2. For every h ∈ S, if ν(D, S ∪ {h}) ν(D, S ) then ν(D, S ∪ {h}) ν(D, S ).

Let λ1 = λ1 (D, S ) = λ1 (D, S ). We deﬁne the following functions related to P (λ1 D ), the set of line transversal which λ1 D admits (see Corollary A.3.1 for the deﬁnition and structure of P (λ1 D ) in the dual space of line transversal). Let lmin (D, S ) be the only line transversal with direction SLmin(D, S ) that λ1 (D, S )D admits. Let bmin(D, S ) be its intersection point with the y-axis. In this way (SLmin(D, S ), bmin (D, S )) is the leftmost point in P (λ1 D ). We deﬁne lmax (D, S ) and bmax (D, S ) similarly, so (SLmax (D, S ), bmax (D, S )) is the rightmost point in P (λ1 D ).

The proof of both properties relies on the following observation which is true due to (10.2).

the functions SLmin, bmin, lmin, SLmax, bmax and lmin ν(D, S ) = ν(D, S )→ (10.3) have the same values on (D, S ) and on (D, S ).

We ﬁrst show that the ﬁrst property holds. h ∈ D violates (D, S ) if and only if the set of line transversals which λ1 h admits does not contain both lines lmin (λ1 D, S ) and lmax (D, S ) (i.e., {(SLmin(D, S ), bmin (D, S ));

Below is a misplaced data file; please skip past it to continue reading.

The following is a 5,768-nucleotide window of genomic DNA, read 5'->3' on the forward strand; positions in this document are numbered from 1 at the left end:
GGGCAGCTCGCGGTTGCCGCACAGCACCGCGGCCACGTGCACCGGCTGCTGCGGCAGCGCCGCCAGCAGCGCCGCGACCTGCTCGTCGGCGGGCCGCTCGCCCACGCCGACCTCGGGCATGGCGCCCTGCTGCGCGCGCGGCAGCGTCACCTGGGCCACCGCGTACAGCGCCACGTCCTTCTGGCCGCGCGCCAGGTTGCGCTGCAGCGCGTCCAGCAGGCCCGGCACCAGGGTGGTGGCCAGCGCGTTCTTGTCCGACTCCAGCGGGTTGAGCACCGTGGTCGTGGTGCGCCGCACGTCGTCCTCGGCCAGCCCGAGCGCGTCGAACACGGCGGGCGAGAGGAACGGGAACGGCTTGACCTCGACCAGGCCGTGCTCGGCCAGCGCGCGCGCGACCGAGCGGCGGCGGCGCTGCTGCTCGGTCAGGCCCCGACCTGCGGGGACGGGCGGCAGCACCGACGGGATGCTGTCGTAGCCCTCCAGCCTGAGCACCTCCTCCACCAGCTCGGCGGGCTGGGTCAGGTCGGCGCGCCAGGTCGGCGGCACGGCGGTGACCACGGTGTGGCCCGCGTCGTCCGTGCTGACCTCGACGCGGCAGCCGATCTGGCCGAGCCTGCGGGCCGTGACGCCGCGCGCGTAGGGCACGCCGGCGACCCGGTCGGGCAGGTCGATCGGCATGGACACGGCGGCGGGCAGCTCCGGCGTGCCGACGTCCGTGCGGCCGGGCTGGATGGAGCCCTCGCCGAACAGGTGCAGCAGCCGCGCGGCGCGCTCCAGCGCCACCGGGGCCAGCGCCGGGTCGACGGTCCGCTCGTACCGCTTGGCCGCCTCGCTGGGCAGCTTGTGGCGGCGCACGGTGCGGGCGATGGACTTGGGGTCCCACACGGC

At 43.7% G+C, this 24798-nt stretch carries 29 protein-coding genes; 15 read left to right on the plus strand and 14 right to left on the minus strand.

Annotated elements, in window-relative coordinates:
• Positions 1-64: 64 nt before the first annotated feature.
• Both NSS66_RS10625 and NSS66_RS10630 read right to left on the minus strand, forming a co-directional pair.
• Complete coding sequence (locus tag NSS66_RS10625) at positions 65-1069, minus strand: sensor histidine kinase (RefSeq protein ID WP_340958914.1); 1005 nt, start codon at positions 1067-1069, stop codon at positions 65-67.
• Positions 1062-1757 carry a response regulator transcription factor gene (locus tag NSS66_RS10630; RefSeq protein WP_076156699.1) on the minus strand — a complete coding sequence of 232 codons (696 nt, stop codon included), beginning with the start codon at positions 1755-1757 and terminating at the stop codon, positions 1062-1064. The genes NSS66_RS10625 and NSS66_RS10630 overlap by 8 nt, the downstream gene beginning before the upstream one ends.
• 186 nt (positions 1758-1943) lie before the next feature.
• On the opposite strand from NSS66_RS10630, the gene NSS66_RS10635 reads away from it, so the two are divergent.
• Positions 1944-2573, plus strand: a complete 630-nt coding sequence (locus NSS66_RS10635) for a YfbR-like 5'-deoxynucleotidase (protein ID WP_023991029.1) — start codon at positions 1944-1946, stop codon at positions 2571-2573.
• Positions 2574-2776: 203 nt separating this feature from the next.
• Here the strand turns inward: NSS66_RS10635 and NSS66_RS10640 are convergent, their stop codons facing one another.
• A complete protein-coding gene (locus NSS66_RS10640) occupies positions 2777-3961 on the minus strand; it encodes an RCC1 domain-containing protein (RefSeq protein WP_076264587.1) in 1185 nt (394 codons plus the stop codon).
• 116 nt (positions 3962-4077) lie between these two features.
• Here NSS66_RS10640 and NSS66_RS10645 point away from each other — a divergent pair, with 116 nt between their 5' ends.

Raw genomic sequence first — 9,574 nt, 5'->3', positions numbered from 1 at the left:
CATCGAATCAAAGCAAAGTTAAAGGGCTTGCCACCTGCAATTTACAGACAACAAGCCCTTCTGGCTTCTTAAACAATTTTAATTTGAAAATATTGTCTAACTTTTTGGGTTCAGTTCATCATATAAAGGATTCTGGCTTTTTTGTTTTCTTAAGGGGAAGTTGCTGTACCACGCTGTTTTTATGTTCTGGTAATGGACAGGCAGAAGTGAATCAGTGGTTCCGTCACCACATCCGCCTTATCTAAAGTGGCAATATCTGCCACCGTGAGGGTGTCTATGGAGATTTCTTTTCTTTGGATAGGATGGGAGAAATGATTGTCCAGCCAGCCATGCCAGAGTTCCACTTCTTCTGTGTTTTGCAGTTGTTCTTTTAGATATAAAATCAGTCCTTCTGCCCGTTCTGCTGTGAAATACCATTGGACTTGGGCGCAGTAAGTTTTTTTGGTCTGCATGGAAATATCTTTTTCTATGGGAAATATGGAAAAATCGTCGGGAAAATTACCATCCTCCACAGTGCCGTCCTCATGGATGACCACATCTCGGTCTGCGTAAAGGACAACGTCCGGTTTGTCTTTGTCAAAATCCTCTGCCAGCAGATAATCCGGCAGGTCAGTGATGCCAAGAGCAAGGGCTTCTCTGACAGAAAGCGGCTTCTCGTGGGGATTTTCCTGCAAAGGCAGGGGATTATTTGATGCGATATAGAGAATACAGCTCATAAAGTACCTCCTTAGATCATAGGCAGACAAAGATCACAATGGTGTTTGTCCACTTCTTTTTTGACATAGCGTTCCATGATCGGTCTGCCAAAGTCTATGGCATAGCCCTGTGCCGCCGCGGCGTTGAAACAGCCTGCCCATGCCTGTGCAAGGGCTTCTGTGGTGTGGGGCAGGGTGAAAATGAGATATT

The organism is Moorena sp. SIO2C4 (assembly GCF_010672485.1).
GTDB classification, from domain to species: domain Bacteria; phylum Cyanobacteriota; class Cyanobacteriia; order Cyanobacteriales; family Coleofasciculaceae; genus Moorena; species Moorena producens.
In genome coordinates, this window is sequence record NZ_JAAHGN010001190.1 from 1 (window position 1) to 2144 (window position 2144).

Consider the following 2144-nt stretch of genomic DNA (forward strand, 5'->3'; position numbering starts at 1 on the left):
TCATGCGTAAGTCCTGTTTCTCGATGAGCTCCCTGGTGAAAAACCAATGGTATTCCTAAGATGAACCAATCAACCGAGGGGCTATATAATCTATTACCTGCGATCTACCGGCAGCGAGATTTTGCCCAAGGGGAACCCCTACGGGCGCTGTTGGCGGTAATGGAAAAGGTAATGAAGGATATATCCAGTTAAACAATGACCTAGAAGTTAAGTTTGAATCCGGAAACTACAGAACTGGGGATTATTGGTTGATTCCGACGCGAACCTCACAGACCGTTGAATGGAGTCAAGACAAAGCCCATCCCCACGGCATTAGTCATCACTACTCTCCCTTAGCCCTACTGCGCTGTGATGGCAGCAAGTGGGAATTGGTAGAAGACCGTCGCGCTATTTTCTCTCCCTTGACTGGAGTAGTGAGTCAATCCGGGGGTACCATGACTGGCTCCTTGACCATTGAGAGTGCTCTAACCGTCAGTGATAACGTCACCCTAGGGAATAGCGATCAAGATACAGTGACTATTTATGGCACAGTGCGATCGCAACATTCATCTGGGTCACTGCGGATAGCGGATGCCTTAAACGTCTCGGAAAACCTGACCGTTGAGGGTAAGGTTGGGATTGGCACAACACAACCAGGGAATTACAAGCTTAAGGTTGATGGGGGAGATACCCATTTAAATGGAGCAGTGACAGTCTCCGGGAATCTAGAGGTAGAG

(SLmax (D, S ), bmax (D, S ))} ⊂ P (λ1 h)). Using (10.3), the latter condition occurs if and only if the set / of line transversals which λ1 h admits does not contain both lines lmin (λ1 D, S ) and lmax (D, S ), which in its turn occurs if and only if h ∈ D violates (D, S ).

Regarding the second property, we observe that h ∈ S violates (D, S ) if and only if either the slope h lies in the interior of the slope range corresponding to λ1 D (so the scaling factor decreases), or h is the left endpoint of the slope range with h DIR(D, S ). We conclude the proof by using (10.3) again.